"You idiot." The words slipped out before I even thought about them, whispered in the early morning darkness. As I tiptoed through the house, trying not to disturb my family, I tripped and bumped into a door, once again displaying my massive lack of grace. So the harsh words came out - words I would never speak to someone else, but found it far too easy to direct at myself.
I've struggled with my self-image as long as I can remember. As a child and teen, I was painfully shy, awkward, and very much an introvert, much more comfortable spending time with books and horses than with people. I wasn't talented. I definitely wasn't athletic. I was never the pretty one. I was the one who would "find someone who loves her for her sweet personality" according to a friend's mom. The words she didn't say were just as obvious: I would never find a man who thought I was beautiful because I wasn't enough.
"Not enough" could pretty much sum up Leah's life, too. She lived in her sister's shadow - the older sister, the ugly sister, the sister who just couldn't measure up to Rachel.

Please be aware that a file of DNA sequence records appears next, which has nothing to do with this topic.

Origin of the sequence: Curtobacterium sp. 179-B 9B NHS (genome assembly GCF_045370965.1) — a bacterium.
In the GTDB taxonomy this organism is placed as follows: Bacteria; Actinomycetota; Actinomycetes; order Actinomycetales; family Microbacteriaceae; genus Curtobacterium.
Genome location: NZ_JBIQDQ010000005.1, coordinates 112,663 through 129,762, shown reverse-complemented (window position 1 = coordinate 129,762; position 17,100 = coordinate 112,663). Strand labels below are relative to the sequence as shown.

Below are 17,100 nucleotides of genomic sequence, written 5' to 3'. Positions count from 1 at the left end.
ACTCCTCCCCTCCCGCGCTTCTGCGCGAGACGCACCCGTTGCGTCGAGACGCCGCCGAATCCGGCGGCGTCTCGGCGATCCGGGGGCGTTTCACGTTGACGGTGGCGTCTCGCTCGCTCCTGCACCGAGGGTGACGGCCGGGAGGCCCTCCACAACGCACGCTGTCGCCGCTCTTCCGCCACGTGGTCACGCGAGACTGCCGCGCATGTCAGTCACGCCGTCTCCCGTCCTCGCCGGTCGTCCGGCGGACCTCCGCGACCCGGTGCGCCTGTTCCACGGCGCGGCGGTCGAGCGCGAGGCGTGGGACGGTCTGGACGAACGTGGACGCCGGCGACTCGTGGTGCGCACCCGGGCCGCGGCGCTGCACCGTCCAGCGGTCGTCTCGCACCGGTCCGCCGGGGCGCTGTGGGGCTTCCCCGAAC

I feel her pain. I think I get Leah's story so much because I have been Leah. My life doesn't look like hers, but we're alike in so many ways. For so long, I struggled with being enough. I was't pretty enough or athletic enough, so I tried to find fulfillment elsewhere. I dieted in hopes of being thin enough. I studied endlessly in the hope that my grades would be good enough. I spent so many years trying in vain to find the one thing that would make me feel worthy.
That's exactly what Leah did. She tried so hard to be enough for Jacob. She knew she wasn't loved, but when she gave him a son, she thought surely Jacob would love her. But he didn't. Time after time, son after son, she hoped and prayed this time everything would change, but it never did.
How many of us do the same thing? We search for that elusive thing called "enough." If I was thinner, prettier, smarter, more successful; if I had a better job, a bigger house, a husband, a degree. The sad fact is, we will never be enough in this world. But what the world thinks of us isn't what matters.
To your Father, you are already enough. God loves you, just as you are, with all your failures and imperfections. You are His daughter, His priceless treasure, His masterpiece. You are inscribed on the palms of His hands.
It took Leah a while to figure this out, but she finally got it:
Gen 29:35 And she conceived again and bore a son and said, "This time I will praise the LORD." Therefore she named him Judah.
She might not be enough for Jacob, but to God, she was perfect.
God has already given us a reason to praise Him - He has shown us that in Him, we are enough. We don't have to measure up. We can't measure up. But He embraces us, with all our imperfections, and shows us that we are already enough.